Illustration: Lauren Nassef | Art Direction: Jelena Schulz

Count your cash on Friday nights, avoid borrowing against future receivables, fire jerks, and hire winners—all hard-won observations offered by Arthur Gensler, FAIA, in Art’s Principles (Wilson Lafferty, 2015). Some of the 62 principles are very basic indeed. Others seem basic, but are too often ignored at one’s financial peril. Gensler, who started his eponymous firm in 1965 (with $200 in the bank), has been a force in architecture for three generations, and the explicit point of the book is to tell us exactly why that’s been the case. For that reason, it will appeal to ambitious professionals of all stripes. But, if there’s an implicit point of the book, it’s that architects often need a little help in business. And for that reason it’s worth browsing —whether you’re taking your AREs or celebrating the 50th anniversary of the firm you started with a little money and a Mayline straightedge.

Could there possibly be 80 “practical ideas for a sustainable world,” as promised by Designed for the Future (Princeton Architectural Press, 2015)? Surely, there are some redundancies in there. The book, edited by Jared Green—a D.C.-based blogger and writer—is really a compendium of 80 voices within architecture, history, landscape architecture, and urbanism. They range from Christian Gabriel’s puckish prescription to “overlap land uses, enjoy the curious wrinkles” to Jonsara Ruth’s altruistic plea to “eliminate trash and chemicals.” In between: Marion Weiss, FAIA, on the virtues of river walks, photographer Christoph Gielen on roadways composed of solar panels, and Columbia University’s Barry Bergdoll on a new kindergarten in Bogotá that opens itself to the surrounding neighborhood. They’re 80 voices worth listening to and 80 ways to see the current landscape.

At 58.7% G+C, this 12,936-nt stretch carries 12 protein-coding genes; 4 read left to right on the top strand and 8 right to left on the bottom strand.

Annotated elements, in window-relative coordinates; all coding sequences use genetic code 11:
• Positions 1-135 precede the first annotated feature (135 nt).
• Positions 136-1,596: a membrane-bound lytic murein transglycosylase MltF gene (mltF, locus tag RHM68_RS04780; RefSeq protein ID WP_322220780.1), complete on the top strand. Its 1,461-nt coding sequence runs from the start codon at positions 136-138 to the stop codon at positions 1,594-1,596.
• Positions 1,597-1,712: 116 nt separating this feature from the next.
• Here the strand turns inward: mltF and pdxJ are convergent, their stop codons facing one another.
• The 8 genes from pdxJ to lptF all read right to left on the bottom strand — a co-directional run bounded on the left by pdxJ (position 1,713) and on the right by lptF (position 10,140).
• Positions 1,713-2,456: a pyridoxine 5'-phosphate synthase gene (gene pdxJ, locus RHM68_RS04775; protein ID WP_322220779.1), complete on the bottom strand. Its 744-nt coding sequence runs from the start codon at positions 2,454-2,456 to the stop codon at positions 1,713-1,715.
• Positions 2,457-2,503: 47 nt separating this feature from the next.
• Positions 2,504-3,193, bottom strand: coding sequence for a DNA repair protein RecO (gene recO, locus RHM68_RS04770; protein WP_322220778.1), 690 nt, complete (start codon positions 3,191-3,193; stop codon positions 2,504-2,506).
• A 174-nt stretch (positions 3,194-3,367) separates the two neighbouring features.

Probing, incendiary, and often funny, Looking Beyond the Icons: Midcentury Architecture, Landscape, and Urbanism (University of Virginia Press, 2015) is a collection of previously published pieces by the architectural historian Richard Longstreth. But it’s much more than a sober collection. It’s a compendium of rigorous arguments—some stretching back more than 30 years—that are as relevant today to preservation as they are to notions of resilience and community identity that drive architectural production. Even “The Problem With ‘Style,’ ” an important essay from 1984, is still fresh. (The problem in question, by the way, is art historical rather than architectural; we miss out on a deeper understanding of the built environment when we endlessly categorize it. Just observe the style war that some pundits continue to wage and you’ll see the relevance of that 30-year-old essay today.)

Deep within the trenches of architectural theory is Marc-Antoine Laugier’s idea for a “primitive hut,” whose tree trunks and branches (forming colonnades and a pediment) were the origins of Greek temple forms, which are, in turn, the origins of Western architecture. But there’s nothing primitive about the projects gathered in Natural Architecture Now (Princeton Architectural Press, 2014), by the landscape architect Francesca Tatarella. The case studies are, collectively, an update to Laugier’s argument that architecture, artificial as it may seem to the natural world, is based on basic ideas of shelter and function. But, as an update, it’s a spectrum. Two huts overlooking a Northumberland County reservoir are a literal take on Laugier. Less literal is single snaking wall of woven acacia and chestnut tree branches in Trentino, Italy. Even if it doesn’t have a roof (like all shelters probably should), the wall embraces you (like all shelters definitely should). Even if you don’t buy the Laugier comparison, this book is a showcase of material possibilities. Who knew you could shape Hawaii’s reedy strawberry guava plant into such supple forms?